Walking under Auschwitz I’s notorious gate bearing the words ‘Arbeit macht frei’ — ‘Work sets you free’ — is an unsettling experience.

In one block, a corridor is lined with stark black and white photos of former prisoners, many clad in regulation striped pyjamas.

Their eyes are pools of fear and emptiness which emanate suffering, their heads brutally shorn.

Nearby, an exhibit displays tiny jumpsuits and bootees belonging to toddlers, little innocents lovingly dressed by mothers who could not have imagined the evil they would endure.

Our guide reveals that most children were sent straight to the gas chamber.

We pass block 10, where ‘Angel of Death’ Dr Josef Mengele and gynaecologist Carl Clauberg conducted horrific experiments.

Outside block 11, the Block of Death, is the infamous Death Wall, where thousands of prisoners were executed.

Candles and wreathes now mark the spot where victims were shot before their bodies were loaded on to trucks bound for the crematoria.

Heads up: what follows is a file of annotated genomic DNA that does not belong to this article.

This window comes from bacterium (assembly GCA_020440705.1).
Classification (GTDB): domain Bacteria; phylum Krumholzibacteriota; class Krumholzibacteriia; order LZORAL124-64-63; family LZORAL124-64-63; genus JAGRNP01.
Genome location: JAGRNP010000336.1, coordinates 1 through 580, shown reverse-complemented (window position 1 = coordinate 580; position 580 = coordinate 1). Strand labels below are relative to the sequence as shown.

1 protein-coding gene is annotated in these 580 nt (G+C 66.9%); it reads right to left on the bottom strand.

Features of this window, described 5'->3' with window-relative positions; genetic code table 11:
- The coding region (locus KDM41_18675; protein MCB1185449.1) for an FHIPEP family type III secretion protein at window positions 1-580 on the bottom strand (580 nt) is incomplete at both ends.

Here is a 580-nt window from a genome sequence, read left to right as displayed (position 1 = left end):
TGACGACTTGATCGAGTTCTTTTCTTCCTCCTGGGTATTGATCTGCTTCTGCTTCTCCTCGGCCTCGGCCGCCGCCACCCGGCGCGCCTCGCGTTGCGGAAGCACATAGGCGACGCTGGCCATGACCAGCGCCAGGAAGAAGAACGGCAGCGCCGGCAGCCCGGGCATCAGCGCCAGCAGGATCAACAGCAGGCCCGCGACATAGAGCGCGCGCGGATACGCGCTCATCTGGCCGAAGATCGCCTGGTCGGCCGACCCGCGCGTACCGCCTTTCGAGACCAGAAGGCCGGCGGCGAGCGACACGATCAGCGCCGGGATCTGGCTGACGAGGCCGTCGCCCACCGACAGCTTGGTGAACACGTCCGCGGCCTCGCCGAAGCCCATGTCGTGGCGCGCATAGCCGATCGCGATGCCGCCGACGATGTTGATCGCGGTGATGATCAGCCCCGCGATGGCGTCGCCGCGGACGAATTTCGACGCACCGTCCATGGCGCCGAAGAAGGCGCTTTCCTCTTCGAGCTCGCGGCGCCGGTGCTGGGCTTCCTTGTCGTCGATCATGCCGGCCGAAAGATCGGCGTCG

Lower sixth history student Hannah Kempston (16), of St Dominic’s Grammar School in Belfast, said she was “shocked”.

“Seeing the children’s tiny boots and clothes were the most shocking,” she added. “But I don’t regret coming here. Everyone should have the opportunity to come here.

“It helps you recognise what happened and prevent it happening in future.

“You could feel there was something wrong about the Death Wall. The memorials show people are still remembering.”

Then comes a striking sight which visually reinforces the scale of the horror.

It is the Book of Names, whose pages span almost the length of a room, and which contains the names of more than four million Jews murdered in the Nazis’ Final Solution.

But even this does not fully capture the extent of the Holocaust, with researchers still seeking to trace all six million victims.